George’s Bulldog: What Mead’s Canine Companion Could Have Told Him about the Self
The point of this brief essay has been to show that there is more to animal selfhood than Mead thought there was. Our attributions of animals’ selves are not merely anthropomorphic projection. In human-animal interaction, the features of agency, coherence, self-history, and affectivity coalesce, with memory helping to integrate them. Combined, these give the animal a subjective perspective, or a core Self, and concurrently, make core Others available. Expanding our image of the self and our means of studying it has implications far beyond the arena of humananimal interaction. As I have mentioned, it opens up possibilities for research among humans who cannot use language. In addition, the relationship betweenselfhood and personhood has significant implications. I will illustrate with an example from my friend and colleague, biologist Marc Bekoff (2002). Marc is widely known for his work on animal consciousness, emotions, and selfhood. His elderly mother has lost most of her cognitive, physiological, and locomotor capacities. She needs round-the-clock care. She does not recognize Marc and has little if any awareness of her surroundings or her physical body. In sum, she meets few of the criteria that commonly designate personhood. However, few among us would deny that Marc’s mother has the right to be considered a person. In contrast, Marc’s now-deceased companion dog, Jethro, manifested more of the qualities of personhood than did Marc’s mother. Jethro responded to his name, recognized Marc, communicated when he was hungry or needed to relieve himself, and demonstrated the aspects of core selfhood. Many people would nevertheless refuse to call Jethro a person, in any meaningful sense of the word. To be sure, Jethro’s human friends granted him personhood, as did the dog owners in Sanders’s (1999) study (and cat owners, too. See Alger and Alger 1997, 2003). Apart from this circle of friends, however, the objections to calling Jethro a person, with all the rights and protections that accompany that status, would be strong.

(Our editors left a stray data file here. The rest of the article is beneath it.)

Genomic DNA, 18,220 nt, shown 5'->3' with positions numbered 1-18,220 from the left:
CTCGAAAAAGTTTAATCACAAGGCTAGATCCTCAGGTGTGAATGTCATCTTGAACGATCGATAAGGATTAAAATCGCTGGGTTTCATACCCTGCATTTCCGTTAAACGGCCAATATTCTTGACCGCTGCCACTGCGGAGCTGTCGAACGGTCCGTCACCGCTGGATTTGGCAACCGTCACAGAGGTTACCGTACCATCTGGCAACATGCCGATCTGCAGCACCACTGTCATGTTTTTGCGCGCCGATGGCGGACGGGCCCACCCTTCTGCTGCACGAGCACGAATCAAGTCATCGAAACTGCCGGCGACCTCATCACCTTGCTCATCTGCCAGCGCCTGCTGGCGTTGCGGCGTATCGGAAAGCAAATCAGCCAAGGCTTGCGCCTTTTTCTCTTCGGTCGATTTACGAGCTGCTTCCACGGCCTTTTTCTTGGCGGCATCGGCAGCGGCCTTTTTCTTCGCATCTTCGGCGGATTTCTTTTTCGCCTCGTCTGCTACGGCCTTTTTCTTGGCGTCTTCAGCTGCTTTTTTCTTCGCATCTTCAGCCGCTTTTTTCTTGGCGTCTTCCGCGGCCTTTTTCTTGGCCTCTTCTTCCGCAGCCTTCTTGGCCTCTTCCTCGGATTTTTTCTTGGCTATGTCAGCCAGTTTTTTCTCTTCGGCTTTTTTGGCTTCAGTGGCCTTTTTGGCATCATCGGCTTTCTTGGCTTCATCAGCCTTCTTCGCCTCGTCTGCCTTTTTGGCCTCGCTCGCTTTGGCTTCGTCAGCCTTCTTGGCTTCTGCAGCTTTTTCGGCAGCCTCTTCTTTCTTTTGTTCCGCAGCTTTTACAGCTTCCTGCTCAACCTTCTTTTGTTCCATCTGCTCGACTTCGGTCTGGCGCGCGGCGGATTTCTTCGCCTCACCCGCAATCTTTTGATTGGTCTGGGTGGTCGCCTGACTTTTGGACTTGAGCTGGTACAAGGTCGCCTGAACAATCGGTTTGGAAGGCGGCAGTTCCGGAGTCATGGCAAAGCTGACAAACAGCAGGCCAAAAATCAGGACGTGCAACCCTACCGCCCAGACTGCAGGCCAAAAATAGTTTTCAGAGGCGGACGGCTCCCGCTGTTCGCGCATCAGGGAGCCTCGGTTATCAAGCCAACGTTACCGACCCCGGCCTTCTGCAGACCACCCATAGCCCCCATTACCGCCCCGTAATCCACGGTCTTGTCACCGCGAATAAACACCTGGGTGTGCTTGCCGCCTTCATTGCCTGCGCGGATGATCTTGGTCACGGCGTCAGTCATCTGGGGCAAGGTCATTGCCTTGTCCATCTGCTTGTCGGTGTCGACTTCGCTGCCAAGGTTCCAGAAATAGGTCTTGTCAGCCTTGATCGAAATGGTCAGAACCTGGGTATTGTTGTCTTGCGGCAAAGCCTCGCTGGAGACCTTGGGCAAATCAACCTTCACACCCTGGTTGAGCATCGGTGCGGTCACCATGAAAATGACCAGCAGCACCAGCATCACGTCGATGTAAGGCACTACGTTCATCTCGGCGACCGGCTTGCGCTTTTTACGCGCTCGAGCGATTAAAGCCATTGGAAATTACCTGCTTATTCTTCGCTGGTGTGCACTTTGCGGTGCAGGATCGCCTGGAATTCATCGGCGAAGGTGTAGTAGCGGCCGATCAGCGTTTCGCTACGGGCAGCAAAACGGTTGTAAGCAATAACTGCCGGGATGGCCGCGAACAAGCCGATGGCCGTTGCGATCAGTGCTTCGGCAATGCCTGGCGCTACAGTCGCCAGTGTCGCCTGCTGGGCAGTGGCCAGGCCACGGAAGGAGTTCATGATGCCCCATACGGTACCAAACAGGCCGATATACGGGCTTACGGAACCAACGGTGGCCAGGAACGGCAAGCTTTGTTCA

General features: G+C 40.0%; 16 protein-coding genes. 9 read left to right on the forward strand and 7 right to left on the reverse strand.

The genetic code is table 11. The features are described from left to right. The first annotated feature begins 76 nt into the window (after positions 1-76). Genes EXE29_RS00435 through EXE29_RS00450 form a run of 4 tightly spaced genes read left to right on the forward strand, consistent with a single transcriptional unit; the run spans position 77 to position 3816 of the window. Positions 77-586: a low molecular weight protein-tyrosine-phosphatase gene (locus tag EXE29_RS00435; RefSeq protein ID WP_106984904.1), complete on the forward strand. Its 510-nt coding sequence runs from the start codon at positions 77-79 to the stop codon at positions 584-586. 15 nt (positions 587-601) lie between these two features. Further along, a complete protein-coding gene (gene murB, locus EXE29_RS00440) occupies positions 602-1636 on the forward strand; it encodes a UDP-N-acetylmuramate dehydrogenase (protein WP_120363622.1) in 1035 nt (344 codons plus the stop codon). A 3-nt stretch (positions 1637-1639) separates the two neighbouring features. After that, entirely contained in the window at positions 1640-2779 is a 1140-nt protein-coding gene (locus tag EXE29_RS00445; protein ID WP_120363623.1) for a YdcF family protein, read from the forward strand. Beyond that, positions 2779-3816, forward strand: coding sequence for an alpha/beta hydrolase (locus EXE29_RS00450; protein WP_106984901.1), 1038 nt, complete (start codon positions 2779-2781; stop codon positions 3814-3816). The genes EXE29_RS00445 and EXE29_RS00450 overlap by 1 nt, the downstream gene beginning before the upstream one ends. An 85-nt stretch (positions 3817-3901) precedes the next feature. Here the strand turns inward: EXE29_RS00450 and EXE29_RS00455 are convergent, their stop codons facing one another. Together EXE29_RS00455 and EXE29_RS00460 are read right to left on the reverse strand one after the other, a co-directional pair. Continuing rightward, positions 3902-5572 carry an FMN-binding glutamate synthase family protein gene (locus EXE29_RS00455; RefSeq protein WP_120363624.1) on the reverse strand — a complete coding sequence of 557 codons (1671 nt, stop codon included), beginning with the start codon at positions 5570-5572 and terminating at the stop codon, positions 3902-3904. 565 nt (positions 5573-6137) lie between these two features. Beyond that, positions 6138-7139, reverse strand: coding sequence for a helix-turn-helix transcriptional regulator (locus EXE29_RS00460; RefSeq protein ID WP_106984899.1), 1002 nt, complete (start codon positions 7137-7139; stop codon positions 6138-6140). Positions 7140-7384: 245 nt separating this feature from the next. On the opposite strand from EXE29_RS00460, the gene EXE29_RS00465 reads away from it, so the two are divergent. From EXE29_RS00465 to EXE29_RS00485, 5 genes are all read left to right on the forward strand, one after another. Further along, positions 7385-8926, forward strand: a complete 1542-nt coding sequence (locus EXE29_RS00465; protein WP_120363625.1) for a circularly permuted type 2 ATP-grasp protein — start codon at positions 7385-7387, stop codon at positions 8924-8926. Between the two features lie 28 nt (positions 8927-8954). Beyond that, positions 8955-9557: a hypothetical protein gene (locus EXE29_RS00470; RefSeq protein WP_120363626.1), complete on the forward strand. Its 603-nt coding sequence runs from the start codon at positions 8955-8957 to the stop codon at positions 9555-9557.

Irvine, L. (2003). George's bulldog: What Mead's canine companion could have told him about the self. Sociological Origins, 3(1), 46.